Fight Back News Service is circulating the following statement from the LA Committee to Stop FBI Repression.
Los Angeles, CA – On June 5, 2012 Carlos Montes’ criminal court prosecution ended in a victory for Carlos and the movement.
Carlos Montes’ home was raided on May 17, 2011, by the combined forces of the LA County Sheriff’s Swat Team and the FBI, by crashing his door down at 5:00 a.m., with automatic assault rifles drawn, almost killing him. He was charged with 6 serious felonies with a possible jail time of up to 18 years.
With local and national support, via solidarity protests, call-in campaigns to President Obama and U.S. Attorney General Holder, local rallies and protests, and an offensive legal strategy, two felonies were dropped – this was a first partial victory. However the District Attorney still stated that they wanted Montes to do at least 5 years in state prison for the 4 felony charges remaining.
The following report from the Los Angeles Committee to Stop FBI Repression is from the email list of the National Committee to Stop FBI Repression.
Carlos Montes trial moved to June 20, due to new developments
Statement from the LA Committee to Stop FBI Repression
Carlos Montes and supporters at court
Los Angeles, CA – Over 100 supporters rallied in front of the Los Angeles Superior Court today, May 15, to demand, “Drop the charges against Carlos Montes.” The supporters included MECHA students, union members, teachers, vendors and community members as well as activists from the anti-war movement.
“With your help we will win this case,” Montes told the crowd. “The repression against me is an attack on all of our movements. Thank you all for your solidarity! Together we will win!”
Following this strong showing of solidarity, supporters then moved in to the packed courtroom. Montes was set for trial. Due to a new development in the case, the trial was moved to Wednesday, June 20, 2012. The new development deals with obtaining information needed to clarify the legal record. The defense lawyer, Montes, and the district attorney agreed to the June 20 date, to give enough time to investigate this information that would help defeat this attack against Montes and our movement.
The following article by Tom Burke is from Fight Back! News:
Salt Lake City, UT – FBI agents are harassing anti-war and anti-NATO organizers as the big protest against the U.S.-led NATO military alliance approaches on Sunday, May 20, in Chicago. On May 11, Gregory Lucero’s mother awoke him in their family home, saying, “The FBI is here and would like to speak to you.” Lucero came downstairs to find three FBI agents, two white men and a white woman, who wanted to ask him questions about the upcoming protest against NATO.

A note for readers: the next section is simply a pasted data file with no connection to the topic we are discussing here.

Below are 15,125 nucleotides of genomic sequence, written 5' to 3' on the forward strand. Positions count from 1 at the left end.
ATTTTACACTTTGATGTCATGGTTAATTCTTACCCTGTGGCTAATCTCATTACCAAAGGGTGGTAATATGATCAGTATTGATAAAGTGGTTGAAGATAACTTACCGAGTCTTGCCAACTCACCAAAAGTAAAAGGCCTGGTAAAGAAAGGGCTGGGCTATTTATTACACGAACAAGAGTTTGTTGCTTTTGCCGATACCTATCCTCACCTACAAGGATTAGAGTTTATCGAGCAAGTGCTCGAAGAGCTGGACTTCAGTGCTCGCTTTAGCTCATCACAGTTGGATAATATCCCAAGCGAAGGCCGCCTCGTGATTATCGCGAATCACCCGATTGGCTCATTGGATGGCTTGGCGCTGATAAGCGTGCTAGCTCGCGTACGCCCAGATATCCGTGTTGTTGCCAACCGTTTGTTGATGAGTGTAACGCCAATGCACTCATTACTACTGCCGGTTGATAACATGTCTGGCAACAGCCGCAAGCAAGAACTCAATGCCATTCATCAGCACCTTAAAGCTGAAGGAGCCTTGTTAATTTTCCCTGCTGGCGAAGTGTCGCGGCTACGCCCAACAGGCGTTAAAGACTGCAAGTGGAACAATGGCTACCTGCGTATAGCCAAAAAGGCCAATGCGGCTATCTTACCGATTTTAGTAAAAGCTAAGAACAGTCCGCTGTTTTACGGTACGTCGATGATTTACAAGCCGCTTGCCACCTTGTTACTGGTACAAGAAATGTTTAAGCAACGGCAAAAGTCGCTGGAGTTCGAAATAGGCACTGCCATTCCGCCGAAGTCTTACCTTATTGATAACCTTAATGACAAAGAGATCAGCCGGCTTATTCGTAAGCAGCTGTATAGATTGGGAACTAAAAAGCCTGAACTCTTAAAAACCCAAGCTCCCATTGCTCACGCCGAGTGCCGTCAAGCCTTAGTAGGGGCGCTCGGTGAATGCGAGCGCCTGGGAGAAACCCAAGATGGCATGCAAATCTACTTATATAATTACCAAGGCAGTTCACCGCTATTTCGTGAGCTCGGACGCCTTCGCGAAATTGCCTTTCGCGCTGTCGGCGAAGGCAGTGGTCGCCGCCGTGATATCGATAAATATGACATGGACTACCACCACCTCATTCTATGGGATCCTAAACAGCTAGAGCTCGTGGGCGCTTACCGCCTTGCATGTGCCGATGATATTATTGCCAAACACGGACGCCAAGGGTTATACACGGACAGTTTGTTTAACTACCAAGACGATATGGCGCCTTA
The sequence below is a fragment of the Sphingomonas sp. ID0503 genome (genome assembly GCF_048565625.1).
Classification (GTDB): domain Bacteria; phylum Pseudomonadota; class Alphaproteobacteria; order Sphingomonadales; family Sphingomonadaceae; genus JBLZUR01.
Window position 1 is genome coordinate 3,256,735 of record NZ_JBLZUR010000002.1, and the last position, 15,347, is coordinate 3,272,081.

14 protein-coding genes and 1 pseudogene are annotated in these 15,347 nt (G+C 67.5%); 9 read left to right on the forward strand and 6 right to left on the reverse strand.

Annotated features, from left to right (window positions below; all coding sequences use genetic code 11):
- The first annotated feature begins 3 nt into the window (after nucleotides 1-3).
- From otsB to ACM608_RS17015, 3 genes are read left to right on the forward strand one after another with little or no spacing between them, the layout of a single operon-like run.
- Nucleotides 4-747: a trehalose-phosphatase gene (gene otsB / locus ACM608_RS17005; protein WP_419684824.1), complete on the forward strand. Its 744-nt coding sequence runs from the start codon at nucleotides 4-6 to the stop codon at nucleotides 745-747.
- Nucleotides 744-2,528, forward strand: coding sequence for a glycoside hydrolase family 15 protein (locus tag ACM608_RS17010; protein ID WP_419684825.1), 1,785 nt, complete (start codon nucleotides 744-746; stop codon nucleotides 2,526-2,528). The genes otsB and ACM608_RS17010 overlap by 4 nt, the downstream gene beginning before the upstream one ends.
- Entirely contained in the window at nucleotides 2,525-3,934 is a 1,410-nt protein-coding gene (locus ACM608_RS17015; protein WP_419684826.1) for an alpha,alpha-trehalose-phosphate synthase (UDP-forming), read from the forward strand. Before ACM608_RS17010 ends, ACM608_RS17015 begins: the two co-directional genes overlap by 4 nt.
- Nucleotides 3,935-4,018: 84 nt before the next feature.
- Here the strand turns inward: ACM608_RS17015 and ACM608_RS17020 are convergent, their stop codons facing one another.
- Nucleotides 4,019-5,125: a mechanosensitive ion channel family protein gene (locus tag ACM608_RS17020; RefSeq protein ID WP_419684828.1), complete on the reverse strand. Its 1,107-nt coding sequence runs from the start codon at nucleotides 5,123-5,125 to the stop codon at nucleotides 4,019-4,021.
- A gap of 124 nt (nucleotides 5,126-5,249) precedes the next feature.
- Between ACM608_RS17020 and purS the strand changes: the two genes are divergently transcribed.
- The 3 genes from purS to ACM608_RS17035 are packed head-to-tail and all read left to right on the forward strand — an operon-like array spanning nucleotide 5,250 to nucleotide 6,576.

Lucero is a founding member of the Revolutionary Students’ Union, a group with four Utah chapters affiliated nationally with Students for a Democratic Society (SDS). In the past year he joined the Freedom Road Socialist Organization and is organizing to raise enough money to caravan across the country to the protest against NATO and the G8 in Chicago.
Los Angeles, CA – The Committee to Stop FBI Repression has created a great new video on the life of Carlos Montes, and the fight to beat back the attempt to jail him.
Montes is a veteran Chicano activist known for his leadership of the 1968 East Los Angeles student walkouts, the historic Chicano Moratorium against the U.S. war in Vietnam, and the recent immigrants’ rights mega-marches of 2006. Montes was a co-founder of the Brown Berets. In recent years he has be active in the anti war, Chicano, labor and immigrant rights movements. He currently one of the 24 anti war and international solidarity activists who have been targeted by the FBI, and is scheduled to go on trial May 15.
Millions mourn Kim Jong-Il
The following is from Fight Back! News:
The morning of Dec. 19 started like a normal Monday for the Korean staff at the Hae Dang Hwa restaurant in Beijing. The greeting staff welcomed hungry customers at the front door, the chefs began prepping their fine selection of kimchi and other Korean dishes and the waitresses and waiters began taking down orders for their guests. All of that changed when a China Daily reporter mentioned in a conversation with a waitress that Kim Jong-Il, the head of state for the Democratic People’s Republic of Korea (DPRK), had died that morning of a heart attack. In minutes, the entire Korean staff – from the waiters to the chefs in the kitchen – broke down in tears and, after apologizing to the customers, closed the restaurant early for the day so they could grieve the national tragedy together.
Several thousand miles away in Pyongyang, mass sorrow like that experienced in this Beijing restaurant took the swept the capital as men, women and children – from the most esteemed party official to the steel worker – took to the streets to mourn Kim’s death.
Most people in the United States have a hard time understanding the sorrow of the Korean people and the Western media spent the better part of the past few days ridiculing this mass display of grief. After all, it’s inconceivable to imagine the death of any U.S. leader – President or otherwise – eliciting unanimous mourning from the American people. Nevertheless, even the harshest critics could not deny the sincerity of the tears shed by the Korean people, both in the DPRK and abroad, on the morning of Dec. 19.